If we elect Barack Obama, we are tacitly choosing to allow Iran to develop the bomb. Any of his tough-sounding rhetoric aside, you need to realize that Barack Obama has already repeatedly philosophically condemned the very same sort of preemptive attack that would be necessary to stop Iran from developing nuclear weapons.

Heck, I can go back to April 2008, when I was already explaining why electing either Barack Obama or Hillary Clinton over John McCain guaranteed a nuclear-armed Iran.

When Iran obtains nuclear weapons, the world will dramatically change.  We will not be able to control this rogue terrorist nation – a nation with a radically apocalyptic view of the world – which has repeatedly threatened to “wipe Israel off the map.”  When Iran develops the bomb, they will be able to block the Strait of Hormuz and shut off the oil supply, skyrocketing gasoline prices to over $14 a gallon.  When Iran gets nukes, it will be able to launch a global terrorist jihad without fear of being attacked.  When Iran has the bomb, it will result in a nuclear-arms race in the craziest region in the history of the world.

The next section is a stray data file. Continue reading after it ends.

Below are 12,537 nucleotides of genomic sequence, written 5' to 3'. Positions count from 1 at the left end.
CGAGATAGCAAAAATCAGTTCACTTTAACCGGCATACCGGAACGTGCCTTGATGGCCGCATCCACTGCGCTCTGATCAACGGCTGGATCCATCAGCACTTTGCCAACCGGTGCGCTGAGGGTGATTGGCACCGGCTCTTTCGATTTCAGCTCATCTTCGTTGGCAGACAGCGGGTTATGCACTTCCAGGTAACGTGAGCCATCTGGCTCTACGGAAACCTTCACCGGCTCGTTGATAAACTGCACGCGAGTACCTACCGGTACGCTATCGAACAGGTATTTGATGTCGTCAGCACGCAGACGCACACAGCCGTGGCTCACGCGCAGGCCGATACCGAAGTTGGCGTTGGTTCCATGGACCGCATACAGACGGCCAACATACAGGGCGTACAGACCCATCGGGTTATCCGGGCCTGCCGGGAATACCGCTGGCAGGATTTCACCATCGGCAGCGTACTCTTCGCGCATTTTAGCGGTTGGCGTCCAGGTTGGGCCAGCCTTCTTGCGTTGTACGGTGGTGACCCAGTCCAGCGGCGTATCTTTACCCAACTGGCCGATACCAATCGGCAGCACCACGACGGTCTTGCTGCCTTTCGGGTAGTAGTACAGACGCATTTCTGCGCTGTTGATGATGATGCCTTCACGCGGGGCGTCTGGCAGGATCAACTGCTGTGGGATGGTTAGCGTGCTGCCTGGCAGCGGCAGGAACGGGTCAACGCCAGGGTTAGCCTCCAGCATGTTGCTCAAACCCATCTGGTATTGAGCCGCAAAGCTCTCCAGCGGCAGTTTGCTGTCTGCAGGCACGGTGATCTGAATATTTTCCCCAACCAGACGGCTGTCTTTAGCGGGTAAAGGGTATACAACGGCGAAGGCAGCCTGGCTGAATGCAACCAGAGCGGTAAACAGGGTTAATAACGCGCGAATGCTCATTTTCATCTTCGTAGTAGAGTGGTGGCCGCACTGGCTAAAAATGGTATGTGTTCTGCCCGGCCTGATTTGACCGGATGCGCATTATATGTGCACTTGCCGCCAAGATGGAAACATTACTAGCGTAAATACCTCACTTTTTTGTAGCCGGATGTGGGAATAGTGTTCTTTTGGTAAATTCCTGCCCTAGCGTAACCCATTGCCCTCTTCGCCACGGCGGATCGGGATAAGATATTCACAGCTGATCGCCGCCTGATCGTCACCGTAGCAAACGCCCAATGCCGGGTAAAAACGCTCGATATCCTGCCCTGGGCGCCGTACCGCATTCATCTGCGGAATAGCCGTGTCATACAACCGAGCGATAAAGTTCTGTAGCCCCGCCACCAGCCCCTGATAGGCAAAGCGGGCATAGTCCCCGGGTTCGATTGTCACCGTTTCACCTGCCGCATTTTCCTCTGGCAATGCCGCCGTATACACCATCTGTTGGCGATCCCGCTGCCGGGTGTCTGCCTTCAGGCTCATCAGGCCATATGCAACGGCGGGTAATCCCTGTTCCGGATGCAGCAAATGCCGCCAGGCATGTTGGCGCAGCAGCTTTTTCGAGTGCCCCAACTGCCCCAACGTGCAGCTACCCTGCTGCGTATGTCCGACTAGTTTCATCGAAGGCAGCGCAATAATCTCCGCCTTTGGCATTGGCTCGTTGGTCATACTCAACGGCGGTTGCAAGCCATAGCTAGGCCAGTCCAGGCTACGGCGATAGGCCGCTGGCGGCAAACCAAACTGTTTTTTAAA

Ultimate Armageddon will be guaranteed when Iran gets the bomb.  And it will get the bomb because of Barack Hussein Obama.

How about Iraq?  Well, things are hardly looking up there under Obama, either.

A few weeks ago, Joe Biden was ridiculously asserting that Iraq “could be one of the great achievements of this administration.”  What was asinine about that statement was that it utterly ignored the Bush administration, that deserves all the credit, and instead assign credit to two men who foolishly tried to undercut everything that Bush did which led to the success we attained in Iraq.

But things were clearly going well in Iraq, such that Joe Biden tried to steal credit for it.

Not so much now.

From the New York Times:

Baghdad Bombing Streak Stokes Fear of New Round of Sectarian Violence
By TIMOTHY WILLIAMS and YASMINE MOUSA
Published: April 6, 2010

BAGHDAD — Deadly blasts shook Baghdad for the second time in three days on Tuesday, deepening fears of a new outbreak of insurgent and sectarian violence.